Nielsen: Symphonies Nos. 4 and 5 (CD review)

Michael Schonwandt, Danish National Radio Symphony Orchestra. Dacapo Records 8.224156.

The late nineteenth, early twentieth-century Danish composer Carl Nielsen (1865-1931) was unusually prolific. He not only wrote six symphonies, he did operas, concertos, chamber music, piano and organ music, and songs. American audiences probably know him best, though, for the two pieces represented on this disc, the Fourth and Fifth Symphonies. Given, then, that the disc presents his most accessible material, that it's performed by a Danish conductor and orchestra, and that it's framed in excellent sound, it amounts to a good buy for listeners who don't already have favorite copies of these items.

The Fourth Symphony, known as "The Inextinguishable," is the more Romantic of the pair, the closer to Nature, and, because of its structure, somewhat the more unified. Nielsen wrote the symphony's four movements to flow into one another without interruption, something nicely observed in this recording. And, thanks to the clarity of the soundstage, the various bird calls and animal murmurings come across quite distinctly. Life, according to this music, is "inextinguishable," forever running onward in one great movement in its will to live. Nielsen premiered the Fourth Symphony on February 1, 1916.

Michael Schonwandt
It is the Fifth Symphony, however, that is the more provocative of the two works, thanks largely to its first movement snare drums. They tend to march onward to their own beat, perhaps like Nature moving inexorably forward as it had in the composer's Fourth Symphony. But the Fifth, after its quiet opening and increasingly insistent drums, opens up further after its first couple of movements into extremely active and vivacious third, fourth, and fifth movements, leading to a finale that is almost harsh by comparison to the composer's earlier work.

Maybe it is here that Dacapo's sometimes bright, forward sound is most helpful, not only in illuminating orchestral detail but in making a case for the composer's intentions in showing how Nature can unfold into pure energy. Whatever the case, Maestro Schonwandt and his Danish National Radio Symphony Orchestra maintain a firm grip on the goings on and deliver some fine music making. While one could perhaps fault the conductor a bit for not entirely capturing the sheer rigorousness of Nielsen's scores, he produces a more than adequate if somewhat measured glimpse into Nielsen's visions of Nature.

Does Schonwandt's recording eclipse Herbert Blomstedt's more refined San Francisco account of this same coupling on Decca or Sakari Oramo's more vigorous Stockholm interpretation on BIS? I think not, but it's close.

Incidentally, I see what appears to be the same recording now issued by Naxos, so that, too, may be an alternative choice if the spirit moves you.


To listen to a brief excerpt from this album, click on the forward arrow:

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John J. Puccio

John J. Puccio

About the Author

Understand, I'm just an everyday guy reacting to something I love. And I've been doing it for a very long time, my appreciation for classical music starting with the musical excerpts on The Big John and Sparkie radio show in the early Fifties and the purchase of my first recording, The 101 Strings Play the Classics, around 1956. In the late Sixties I began teaching high school English and Film Studies as well as becoming interested in hi-fi, my audio ambitions graduating me from a pair of AR-3 speakers to the Fulton J's recommended by The Stereophile's J. Gordon Holt. In the early Seventies, I began writing for a number of audio magazines, including Audio Excellence, Audio Forum, The Boston Audio Society Speaker, The American Record Guide, and from 1976 until 2008, The $ensible Sound, for which I served as Classical Music Editor.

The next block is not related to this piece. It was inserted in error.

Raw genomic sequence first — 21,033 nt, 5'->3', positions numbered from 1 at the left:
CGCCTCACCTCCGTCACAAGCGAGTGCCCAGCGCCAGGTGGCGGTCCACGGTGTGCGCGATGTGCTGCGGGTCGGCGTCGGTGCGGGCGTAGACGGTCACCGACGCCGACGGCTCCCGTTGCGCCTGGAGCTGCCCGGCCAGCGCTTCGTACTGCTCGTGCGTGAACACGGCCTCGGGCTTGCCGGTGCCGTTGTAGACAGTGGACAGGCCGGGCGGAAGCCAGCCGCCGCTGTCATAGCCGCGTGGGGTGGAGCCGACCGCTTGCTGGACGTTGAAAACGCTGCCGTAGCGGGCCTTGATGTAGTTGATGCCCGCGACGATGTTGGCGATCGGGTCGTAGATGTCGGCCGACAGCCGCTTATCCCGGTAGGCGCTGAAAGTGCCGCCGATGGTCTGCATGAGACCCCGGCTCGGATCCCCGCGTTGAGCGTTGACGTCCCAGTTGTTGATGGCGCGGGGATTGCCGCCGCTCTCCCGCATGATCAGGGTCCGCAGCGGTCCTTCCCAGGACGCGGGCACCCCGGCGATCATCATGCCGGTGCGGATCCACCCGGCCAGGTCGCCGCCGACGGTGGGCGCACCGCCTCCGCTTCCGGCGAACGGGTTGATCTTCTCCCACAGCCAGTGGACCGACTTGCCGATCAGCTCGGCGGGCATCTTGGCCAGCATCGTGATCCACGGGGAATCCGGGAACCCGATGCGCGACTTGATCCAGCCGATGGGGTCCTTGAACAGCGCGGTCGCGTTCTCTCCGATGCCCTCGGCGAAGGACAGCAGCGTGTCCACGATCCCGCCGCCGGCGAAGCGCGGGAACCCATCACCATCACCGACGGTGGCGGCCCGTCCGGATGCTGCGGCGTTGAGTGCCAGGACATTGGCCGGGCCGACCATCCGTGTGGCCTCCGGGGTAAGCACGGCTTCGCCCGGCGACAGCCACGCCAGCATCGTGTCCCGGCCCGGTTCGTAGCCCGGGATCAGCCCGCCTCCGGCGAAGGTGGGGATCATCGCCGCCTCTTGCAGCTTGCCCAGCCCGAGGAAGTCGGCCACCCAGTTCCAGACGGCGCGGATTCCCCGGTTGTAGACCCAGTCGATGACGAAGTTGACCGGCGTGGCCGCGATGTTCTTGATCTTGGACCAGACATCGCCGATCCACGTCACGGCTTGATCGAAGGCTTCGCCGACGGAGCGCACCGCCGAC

Today, I'm retired from teaching and use a pair of bi-amped VMPS RM40s loudspeakers for my listening. In addition to writing the Classical Candor blog, I served as the Movie Review Editor for the Web site Movie Metropolis (formerly DVDTown) from 1997-2013. Music and movies. Life couldn't be better.

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It is the goal of Classical Candor to promote the enjoyment of classical music. Other forms of music come and go--minuets, waltzes, ragtime, blues, jazz, bebop, country-western, rock-'n'-roll, heavy metal, rap, and the rest--but classical music has been around for hundreds of years and will continue to be around for hundreds more. It's no accident that every major city in the world has one or more symphony orchestras.

When I was young, I heard it said that only intellectuals could appreciate classical music, that it required dedicated concentration to appreciate. Nonsense. I'm no intellectual, and I've always loved classical music. Anyone who's ever seen and enjoyed Disney's Fantasia or a Looney Tunes cartoon playing Rossini's William Tell Overture or Liszt's Hungarian Rhapsody No. 2 can attest to the power and joy of classical music, and that's just about everybody.

So, if Classical Candor can expand one's awareness of classical music and bring more joy to one's life, more power to it. It's done its job.

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"Their Master's Voice" by Michael Sowa

"Their Master's Voice" by Michael Sowa